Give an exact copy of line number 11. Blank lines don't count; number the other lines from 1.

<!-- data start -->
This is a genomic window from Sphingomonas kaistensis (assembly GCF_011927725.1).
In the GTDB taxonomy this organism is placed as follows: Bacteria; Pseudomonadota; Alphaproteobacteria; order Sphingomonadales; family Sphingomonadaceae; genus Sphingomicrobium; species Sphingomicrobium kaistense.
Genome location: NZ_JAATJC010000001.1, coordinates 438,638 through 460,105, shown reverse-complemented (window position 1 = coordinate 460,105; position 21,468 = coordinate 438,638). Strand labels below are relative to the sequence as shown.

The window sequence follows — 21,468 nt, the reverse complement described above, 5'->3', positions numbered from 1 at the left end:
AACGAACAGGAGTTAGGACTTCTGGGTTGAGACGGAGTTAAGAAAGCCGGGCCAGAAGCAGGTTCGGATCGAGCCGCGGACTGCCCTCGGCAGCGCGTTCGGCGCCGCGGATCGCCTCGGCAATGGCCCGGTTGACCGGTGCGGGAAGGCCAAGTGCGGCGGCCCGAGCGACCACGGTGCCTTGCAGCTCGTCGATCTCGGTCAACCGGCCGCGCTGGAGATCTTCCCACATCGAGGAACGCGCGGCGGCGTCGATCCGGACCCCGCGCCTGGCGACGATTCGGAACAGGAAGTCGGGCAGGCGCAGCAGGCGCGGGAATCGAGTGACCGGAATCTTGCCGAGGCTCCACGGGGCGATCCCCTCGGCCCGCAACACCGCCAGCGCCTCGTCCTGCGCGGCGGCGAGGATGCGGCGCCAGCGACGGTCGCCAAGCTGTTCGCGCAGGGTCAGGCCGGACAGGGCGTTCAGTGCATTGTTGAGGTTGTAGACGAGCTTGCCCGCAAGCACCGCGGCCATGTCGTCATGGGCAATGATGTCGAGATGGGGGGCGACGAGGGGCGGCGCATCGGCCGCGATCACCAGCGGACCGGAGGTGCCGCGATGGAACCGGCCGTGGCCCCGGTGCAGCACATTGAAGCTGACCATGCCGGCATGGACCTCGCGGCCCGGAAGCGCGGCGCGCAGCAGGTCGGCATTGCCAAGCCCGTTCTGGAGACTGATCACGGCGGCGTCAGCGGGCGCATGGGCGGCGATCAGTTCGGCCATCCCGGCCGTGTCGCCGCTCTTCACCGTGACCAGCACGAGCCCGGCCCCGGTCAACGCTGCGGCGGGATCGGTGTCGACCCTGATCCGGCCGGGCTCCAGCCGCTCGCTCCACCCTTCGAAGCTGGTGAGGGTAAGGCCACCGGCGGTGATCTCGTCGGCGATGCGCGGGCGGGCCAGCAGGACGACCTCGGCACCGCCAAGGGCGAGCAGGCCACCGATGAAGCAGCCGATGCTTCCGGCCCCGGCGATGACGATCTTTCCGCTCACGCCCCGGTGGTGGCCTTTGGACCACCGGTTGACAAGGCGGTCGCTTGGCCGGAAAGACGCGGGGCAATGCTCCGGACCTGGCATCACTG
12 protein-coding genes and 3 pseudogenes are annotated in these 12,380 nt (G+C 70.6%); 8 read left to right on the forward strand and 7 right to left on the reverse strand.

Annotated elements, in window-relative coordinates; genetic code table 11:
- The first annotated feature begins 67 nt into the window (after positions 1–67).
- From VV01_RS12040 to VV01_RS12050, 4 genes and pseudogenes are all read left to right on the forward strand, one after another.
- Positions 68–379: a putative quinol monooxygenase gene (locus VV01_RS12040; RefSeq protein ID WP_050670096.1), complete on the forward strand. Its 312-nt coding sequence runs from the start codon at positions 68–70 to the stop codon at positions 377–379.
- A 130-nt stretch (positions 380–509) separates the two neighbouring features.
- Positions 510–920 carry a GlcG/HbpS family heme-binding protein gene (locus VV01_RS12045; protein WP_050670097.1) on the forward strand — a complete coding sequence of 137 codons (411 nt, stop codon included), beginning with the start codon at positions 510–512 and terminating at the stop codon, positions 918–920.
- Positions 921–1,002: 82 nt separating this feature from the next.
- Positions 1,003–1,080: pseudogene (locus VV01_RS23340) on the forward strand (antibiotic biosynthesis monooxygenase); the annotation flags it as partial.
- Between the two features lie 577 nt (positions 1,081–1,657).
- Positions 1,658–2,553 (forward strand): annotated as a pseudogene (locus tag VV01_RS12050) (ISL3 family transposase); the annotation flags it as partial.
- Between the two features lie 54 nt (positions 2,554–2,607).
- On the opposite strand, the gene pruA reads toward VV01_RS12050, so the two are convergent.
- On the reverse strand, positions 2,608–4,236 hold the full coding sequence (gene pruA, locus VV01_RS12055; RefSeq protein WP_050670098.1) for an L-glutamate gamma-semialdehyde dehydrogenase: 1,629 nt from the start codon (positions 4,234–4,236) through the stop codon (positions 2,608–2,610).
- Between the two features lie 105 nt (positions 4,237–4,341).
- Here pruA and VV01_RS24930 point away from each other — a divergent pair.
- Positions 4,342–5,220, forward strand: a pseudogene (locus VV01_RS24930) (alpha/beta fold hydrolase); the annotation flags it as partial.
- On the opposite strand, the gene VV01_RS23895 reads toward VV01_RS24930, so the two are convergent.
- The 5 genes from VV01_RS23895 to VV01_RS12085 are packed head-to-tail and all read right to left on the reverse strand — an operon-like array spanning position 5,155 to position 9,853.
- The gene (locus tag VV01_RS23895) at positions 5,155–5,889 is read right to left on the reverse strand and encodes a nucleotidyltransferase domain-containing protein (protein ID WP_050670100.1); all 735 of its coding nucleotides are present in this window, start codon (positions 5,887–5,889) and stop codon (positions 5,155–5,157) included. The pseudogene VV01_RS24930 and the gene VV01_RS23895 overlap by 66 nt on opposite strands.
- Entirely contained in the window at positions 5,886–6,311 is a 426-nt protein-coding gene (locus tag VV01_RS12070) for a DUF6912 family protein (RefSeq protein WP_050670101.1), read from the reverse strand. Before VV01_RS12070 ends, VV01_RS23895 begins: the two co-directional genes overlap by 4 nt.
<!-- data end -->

- A 130-nt stretch (positions 380–509) separates the two neighbouring features.